With the work Artificial Sunrise, I aimed to create photographs that spark a reflection on the impacts of plastic waste on marine life. Plastic has a constant presence in our lives. How harmless it seems until we find ourselves surrounded by it, blending into our environment until it starts to become it. My photographs explore the idea of an artificial ocean made by the image of what it once was, where the sunrise shines upon its reflective but lifeless surface.


Andressa Cutini is a first-year photography student at NBCCD. Before moving to Canada, she graduated in advertising from her hometown, Vila Velha, Brazil.  It is here that she learned about marketing and graphic design. Her most recent work explores storytelling as a way to embrace her passion for literature and cinema. Through her photographs, she is always searching to capture what makes us tell stories, and how that transcends our human notions of time.

Mary Blatherwick

Mary Blatherewick - Limitless

Limitless, 2021 
Acrylic on canvas 
36 X 54 in.

Artist Statement

My art explores what is essential in nature, observing the subtle sometimes shifting relationships of colours, textures and forms that connect the sky, sea and land in seemingly random but often surprisingly meaningful and metaphorical ways. In my painting titled Limitless, the clouds drifting across the sky appear as reflections on the surface of the sea below, ultimately drawing attention to the interconnectedness and fleeting nature of the world around us. As a practicing artist the forces of nature provide inspiration for my paintings.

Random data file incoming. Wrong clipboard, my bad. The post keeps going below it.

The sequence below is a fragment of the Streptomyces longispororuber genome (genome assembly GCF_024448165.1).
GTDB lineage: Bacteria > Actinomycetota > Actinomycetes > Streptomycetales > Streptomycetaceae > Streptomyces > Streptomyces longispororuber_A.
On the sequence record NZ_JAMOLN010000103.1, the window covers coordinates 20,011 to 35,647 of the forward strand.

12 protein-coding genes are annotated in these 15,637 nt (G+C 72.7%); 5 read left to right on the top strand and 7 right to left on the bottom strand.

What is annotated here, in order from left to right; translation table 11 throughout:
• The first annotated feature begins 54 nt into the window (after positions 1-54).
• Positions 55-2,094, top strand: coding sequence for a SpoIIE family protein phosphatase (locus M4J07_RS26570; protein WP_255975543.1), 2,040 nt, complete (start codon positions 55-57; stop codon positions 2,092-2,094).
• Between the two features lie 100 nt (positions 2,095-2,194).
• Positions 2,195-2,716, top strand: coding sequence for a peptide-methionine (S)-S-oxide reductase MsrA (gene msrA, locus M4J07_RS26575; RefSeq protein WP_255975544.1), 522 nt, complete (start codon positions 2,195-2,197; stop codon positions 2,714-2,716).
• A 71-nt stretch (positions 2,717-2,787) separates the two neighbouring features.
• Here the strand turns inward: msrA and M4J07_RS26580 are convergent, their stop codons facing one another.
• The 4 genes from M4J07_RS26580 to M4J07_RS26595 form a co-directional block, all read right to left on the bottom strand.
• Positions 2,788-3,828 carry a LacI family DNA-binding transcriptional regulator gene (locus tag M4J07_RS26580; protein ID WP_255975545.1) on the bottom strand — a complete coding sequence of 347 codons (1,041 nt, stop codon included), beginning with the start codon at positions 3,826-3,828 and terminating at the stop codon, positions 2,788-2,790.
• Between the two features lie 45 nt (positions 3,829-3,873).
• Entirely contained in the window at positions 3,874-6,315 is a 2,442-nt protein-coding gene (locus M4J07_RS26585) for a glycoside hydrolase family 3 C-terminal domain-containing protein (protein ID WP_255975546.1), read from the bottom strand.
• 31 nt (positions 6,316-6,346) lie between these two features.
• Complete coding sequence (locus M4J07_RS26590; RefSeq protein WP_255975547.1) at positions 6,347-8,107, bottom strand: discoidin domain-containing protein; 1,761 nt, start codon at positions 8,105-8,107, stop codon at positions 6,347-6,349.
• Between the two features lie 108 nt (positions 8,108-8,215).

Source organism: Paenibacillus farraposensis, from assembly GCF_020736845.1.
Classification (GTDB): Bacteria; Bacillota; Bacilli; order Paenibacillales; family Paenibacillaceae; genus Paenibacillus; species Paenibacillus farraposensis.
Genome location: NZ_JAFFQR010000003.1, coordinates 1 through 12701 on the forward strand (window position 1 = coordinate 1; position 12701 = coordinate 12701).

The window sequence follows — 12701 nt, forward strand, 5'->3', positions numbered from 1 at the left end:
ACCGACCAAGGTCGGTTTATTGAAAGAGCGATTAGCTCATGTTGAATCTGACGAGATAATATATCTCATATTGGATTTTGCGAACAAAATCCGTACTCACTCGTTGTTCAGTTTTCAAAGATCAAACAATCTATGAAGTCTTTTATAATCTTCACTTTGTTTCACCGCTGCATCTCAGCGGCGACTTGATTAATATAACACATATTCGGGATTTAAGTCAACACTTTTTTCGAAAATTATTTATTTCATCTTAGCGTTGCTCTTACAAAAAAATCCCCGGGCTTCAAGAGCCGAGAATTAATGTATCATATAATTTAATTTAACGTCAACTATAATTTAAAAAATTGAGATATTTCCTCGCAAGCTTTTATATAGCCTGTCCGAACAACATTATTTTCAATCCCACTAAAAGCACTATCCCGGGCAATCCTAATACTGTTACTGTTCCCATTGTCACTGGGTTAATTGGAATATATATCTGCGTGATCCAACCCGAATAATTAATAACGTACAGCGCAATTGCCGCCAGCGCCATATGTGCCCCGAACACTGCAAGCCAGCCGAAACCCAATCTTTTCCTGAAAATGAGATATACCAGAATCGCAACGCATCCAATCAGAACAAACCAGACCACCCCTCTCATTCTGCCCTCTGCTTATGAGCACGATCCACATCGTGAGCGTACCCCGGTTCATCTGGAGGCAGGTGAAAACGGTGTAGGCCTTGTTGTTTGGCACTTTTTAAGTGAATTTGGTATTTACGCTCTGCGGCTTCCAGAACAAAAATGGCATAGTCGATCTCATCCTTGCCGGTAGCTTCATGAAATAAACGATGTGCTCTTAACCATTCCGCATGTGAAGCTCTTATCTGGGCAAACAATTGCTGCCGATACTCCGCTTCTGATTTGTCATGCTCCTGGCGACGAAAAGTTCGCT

Mary Blatherwick teaches art, design, and creative education in the undergraduate and graduate Education programs at the University of New Brunswick. Her research interests include intercultural understanding, visual literacy, arts-based resource development, community arts, and creativity. She has developed resources on intercultural understanding, conducted surveys on visual literacy, and produced a series of short documentaries which examine the concept of creative practice. Mary has received prestigious awards for her excellence in teaching. She has recently co-authored the text Creative Dimensions of Teaching and Learning in the 21st Century and is the chair of the Atlantic centre of Creativity and the Canadian Network for Imagination and Creativity.

Craig Schneider

Craig Schneider

Prayers to the River, 2023 
Video installation